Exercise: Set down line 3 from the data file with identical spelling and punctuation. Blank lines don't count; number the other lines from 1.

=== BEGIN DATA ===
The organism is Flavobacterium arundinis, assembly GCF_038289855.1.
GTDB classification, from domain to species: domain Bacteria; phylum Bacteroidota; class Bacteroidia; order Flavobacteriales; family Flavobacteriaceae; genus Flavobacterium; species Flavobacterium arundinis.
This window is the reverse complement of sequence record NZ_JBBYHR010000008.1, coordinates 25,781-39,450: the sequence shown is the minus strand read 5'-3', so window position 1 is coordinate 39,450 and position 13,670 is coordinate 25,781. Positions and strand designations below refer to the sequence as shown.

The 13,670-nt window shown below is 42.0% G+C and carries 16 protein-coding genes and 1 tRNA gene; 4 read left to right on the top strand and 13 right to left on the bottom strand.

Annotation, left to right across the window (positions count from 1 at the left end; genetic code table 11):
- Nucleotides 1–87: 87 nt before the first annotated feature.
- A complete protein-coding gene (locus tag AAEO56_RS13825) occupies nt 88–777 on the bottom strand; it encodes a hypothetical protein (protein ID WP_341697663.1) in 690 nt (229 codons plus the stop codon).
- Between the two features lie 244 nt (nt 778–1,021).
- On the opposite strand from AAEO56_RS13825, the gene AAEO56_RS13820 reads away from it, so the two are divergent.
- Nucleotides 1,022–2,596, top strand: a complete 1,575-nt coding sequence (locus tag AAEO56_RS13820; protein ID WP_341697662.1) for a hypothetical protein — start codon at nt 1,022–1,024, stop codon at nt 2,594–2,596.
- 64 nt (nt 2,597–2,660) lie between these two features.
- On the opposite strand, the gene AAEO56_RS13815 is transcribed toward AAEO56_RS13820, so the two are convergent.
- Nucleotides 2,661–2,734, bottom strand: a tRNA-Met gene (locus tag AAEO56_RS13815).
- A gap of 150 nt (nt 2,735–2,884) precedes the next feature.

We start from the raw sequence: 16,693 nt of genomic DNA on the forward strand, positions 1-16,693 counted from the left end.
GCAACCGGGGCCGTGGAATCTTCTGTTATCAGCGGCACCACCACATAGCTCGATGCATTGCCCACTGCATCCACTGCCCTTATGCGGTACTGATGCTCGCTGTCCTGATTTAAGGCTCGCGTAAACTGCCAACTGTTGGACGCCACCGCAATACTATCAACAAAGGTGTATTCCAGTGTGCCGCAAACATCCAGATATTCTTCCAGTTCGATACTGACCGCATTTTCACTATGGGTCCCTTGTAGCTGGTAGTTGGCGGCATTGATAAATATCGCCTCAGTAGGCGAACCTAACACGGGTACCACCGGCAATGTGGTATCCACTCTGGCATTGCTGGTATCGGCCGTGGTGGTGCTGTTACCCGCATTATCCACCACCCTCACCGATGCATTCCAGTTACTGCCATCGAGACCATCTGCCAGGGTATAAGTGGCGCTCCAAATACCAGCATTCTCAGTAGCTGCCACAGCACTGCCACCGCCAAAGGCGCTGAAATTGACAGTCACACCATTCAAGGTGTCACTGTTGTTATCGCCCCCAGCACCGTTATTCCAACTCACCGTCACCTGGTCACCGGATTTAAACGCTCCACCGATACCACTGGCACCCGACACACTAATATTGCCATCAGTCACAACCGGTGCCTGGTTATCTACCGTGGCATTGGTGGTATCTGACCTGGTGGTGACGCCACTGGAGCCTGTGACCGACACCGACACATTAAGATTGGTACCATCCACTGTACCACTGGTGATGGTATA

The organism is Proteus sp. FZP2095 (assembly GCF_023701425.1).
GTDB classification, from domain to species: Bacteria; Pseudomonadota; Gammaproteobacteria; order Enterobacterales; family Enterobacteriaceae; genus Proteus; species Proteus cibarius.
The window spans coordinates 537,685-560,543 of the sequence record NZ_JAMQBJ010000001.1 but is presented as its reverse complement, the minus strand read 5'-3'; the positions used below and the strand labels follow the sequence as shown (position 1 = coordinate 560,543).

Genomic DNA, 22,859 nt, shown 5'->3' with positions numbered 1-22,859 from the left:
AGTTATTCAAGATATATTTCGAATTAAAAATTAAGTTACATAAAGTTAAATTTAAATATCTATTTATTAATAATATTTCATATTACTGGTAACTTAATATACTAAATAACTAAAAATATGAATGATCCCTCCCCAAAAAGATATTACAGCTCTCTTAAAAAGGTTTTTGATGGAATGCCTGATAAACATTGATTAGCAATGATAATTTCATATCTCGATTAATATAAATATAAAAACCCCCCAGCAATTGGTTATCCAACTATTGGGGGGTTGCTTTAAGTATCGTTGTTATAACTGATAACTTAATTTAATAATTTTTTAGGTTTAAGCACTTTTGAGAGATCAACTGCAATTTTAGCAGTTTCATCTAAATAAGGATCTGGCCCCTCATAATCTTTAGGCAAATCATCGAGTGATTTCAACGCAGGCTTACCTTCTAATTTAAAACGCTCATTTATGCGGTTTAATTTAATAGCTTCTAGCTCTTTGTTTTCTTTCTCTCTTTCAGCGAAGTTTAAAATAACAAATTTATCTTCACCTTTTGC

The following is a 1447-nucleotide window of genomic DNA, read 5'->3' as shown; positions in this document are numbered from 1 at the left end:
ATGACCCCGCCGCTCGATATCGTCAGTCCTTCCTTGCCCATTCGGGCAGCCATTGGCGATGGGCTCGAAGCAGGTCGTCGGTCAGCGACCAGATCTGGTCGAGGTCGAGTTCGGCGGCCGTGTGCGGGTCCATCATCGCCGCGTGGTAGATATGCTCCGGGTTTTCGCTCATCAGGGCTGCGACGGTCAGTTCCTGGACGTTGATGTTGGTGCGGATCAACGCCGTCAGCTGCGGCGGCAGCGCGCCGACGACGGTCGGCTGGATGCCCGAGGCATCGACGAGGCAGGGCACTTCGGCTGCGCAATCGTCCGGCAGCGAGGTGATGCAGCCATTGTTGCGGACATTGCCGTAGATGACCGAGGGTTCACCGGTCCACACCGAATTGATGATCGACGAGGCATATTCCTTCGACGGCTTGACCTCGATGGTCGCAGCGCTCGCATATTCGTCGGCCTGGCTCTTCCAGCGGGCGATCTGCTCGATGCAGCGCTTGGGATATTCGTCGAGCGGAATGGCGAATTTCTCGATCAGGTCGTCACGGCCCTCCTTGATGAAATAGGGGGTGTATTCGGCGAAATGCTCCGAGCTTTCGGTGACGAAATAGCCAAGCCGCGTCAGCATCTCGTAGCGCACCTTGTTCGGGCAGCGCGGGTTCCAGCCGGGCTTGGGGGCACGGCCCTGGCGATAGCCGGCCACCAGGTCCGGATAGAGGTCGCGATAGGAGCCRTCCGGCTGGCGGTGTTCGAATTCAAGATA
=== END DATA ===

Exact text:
This window is the reverse complement of sequence record NZ_JBBYHR010000008.1, coordinates 25,781-39,450: the sequence shown is the minus strand read 5'-3', so window position 1 is coordinate 39,450 and position 13,670 is coordinate 25,781. Positions and strand designations below refer to the sequence as shown.